The Lavender harvest is about 1/2 way done for the year and what a harvest it is.  I do not remember such abundance.  I have had my problems with cultivation of Lavender in the past,  but the plants that I now have, some more than 8 years old, must be satisfied with the location I have found for them, because they seem to be thriving.  This is a laborious task, but not without rewards, for nothing is quite as relaxing and aromatic as the scent of lavender.

Tuesday, June 18, 2013

RAINY DAY BLUES

The rains started last night, lightly at first, then it became a really big flash, bang, boom phenomenon. Zoe in her little bed on floor surprised Frank and I by all of the sudden leaping up onto the bed, we were not sure she could do that any longer,but motivation is a powerful thing. She nestled in next to Frank's legs. Parker came creaping out from the closet and hopped up as well, tucking in on my side of the bed, shaking and panting to underscore his feelings about these untoward events. That storm passed, and just as Parker was starting to feel a little more relaxed, another heavy dose of rain, lightening and thunder built back up again. So there we were, two sleeping soundly, one trying desperately to get to sleep and one wondering how the hell we could all be sleeping at a time like this. Morning brought dry skies. Everyone was happy to take their walk under the current weather conditions, so off we went. There were two large trees uprooted and starting their decent to the ground, one moved several feet and made lots of noise just as we past,making the dogs bolt ahead. Back at home, the onslaught began again. Parker took up permanent refuge in the laundry room for the day, where the whirr of the washing machine and dryer must have mask some of the noise, and there are no windows to witness the lighting. Torrential rains have left a pond in the middle of the soon to be field of soy beans. Unfortunate timing for all of this. There is still cut alfalfa laying in the lower field, now saturated with water, and surrounded by muddy fields that will prohibit the machines from doing their gathering for several days. The barley will need to dry out again before it can be cut, and the previous rains have already knocked down a fair amount of the stalks, fungus and mildew are a concern. The ability to groom the field for the soy beans will also be delayed as the ponding will need to be absorbed into the already saturated ground. Oh, sigh! The corn is happy, well at least one thing is right. I of course worry about the gardens with this much moisture. Many of my plants don't really like the water, and some are getting bent over by the heavy rains. It looks beautiful from the window, but the fungus and mildew that comes with all of this moisture is almost worse than what happens when it doesn't rain enough. Wish I were Goldilocks and could find the weather that was just right.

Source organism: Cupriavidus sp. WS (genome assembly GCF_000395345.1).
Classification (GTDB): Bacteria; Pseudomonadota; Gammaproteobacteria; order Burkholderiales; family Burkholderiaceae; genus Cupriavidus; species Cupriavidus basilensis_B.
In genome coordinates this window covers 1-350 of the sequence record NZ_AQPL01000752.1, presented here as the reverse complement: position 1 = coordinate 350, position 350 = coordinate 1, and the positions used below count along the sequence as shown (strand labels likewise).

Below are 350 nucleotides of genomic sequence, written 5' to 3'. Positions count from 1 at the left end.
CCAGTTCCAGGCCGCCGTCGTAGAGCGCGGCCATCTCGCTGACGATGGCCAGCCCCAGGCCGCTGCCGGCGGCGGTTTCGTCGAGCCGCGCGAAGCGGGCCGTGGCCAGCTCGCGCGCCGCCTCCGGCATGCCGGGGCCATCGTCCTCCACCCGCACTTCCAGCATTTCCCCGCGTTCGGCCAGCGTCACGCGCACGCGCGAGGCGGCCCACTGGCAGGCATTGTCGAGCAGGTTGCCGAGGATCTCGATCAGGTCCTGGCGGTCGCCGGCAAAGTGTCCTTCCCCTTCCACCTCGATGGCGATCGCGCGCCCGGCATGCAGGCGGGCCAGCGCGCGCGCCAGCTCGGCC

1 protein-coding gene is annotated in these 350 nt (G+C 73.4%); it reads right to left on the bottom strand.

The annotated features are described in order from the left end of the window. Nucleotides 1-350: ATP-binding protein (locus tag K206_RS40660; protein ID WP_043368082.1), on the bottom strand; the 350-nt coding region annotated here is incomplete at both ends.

Tuesday, June 11, 2013

SISTERS


The rains have once again left us with light wind and sun.  Rain is not alone in leaving.  My sister and two nieces have gone back to their homes as well after a week long visit to the farm.  The house is quiet, no chatter from the sisters both the old and the young.  The conversation between my sister and I is filling in the blanks since last we saw each other.  The young sisters back and forth is in their own language with references to people I don't know and words used in context that I do not understand.  It is fascinating, and I don't mind not knowing everything they say, it is enough to have the words waft about with a feeling it is bathed in the love they have for each other. They step back into our world and have great stories to tell about the adventures they have had and will have.  They poke about the farm and experience it in a new way and I get to watch and get a glimpse into the farm as they see it.  I miss all of them and so, also, do Zoe and Parker.



On the walk this morning we flushed the hen turkey and I saw little chicks scatter.  They are so tiny, they are not flying, and we will avoid that stretch of the walk until they have the ability to fly out of harms way.
The young Eagles are still hanging out close to the nest in between flights and food is still being ferried into to them.  The parents must be getting tired.

Tuesday, June 4, 2013

SO EXCITED.

Kate, my niece who is here
visiting the farm, and I went to the river to retrieve the scull in preparation for her lesson on the river later in the afternoon.  We became aware of the unmistakable scream of an eagle.  We walked over to a point where we could look up at the nest that I have been monitoring.  I had been disappointed on the last two morning walks to find no signs of the pair, but today that was turned around.  In the nest was an immature, and and adult.  We watched not knowing what was about to happen, the second parent arrived and landed close by and at that moment, as if that were the cue,  the young eagle  soared out of the nest, followed immediately by both parents lifting off as well.  So all three were in the air  above our heads, what a spectacular moment in time.  As we watched we spotted the the other part of the pair flying above the woods.  The eagles are launched!

Monday, June 3, 2013

RAIN ON THE FARM

/> I went out into the garden this morning, between showers, to gather up a fresh bunch of flowers for the kitchen.  The cooler temperature is welcome after days of hot and humid.  The garden got a needed dose of rain.  There is no replacement for rain in the garden to make it look fresh.
A delightful surprise was discovered in my foray.  A pair of Brown Thrashers were gathering up bits and bobs of dry grass, and twigs, then flying up into the weeping Katsura tree.  I am pretty sure that a nest is in the making.  I will keep observing, but keep my distance, I would hate to foil the attempt by coming in to close.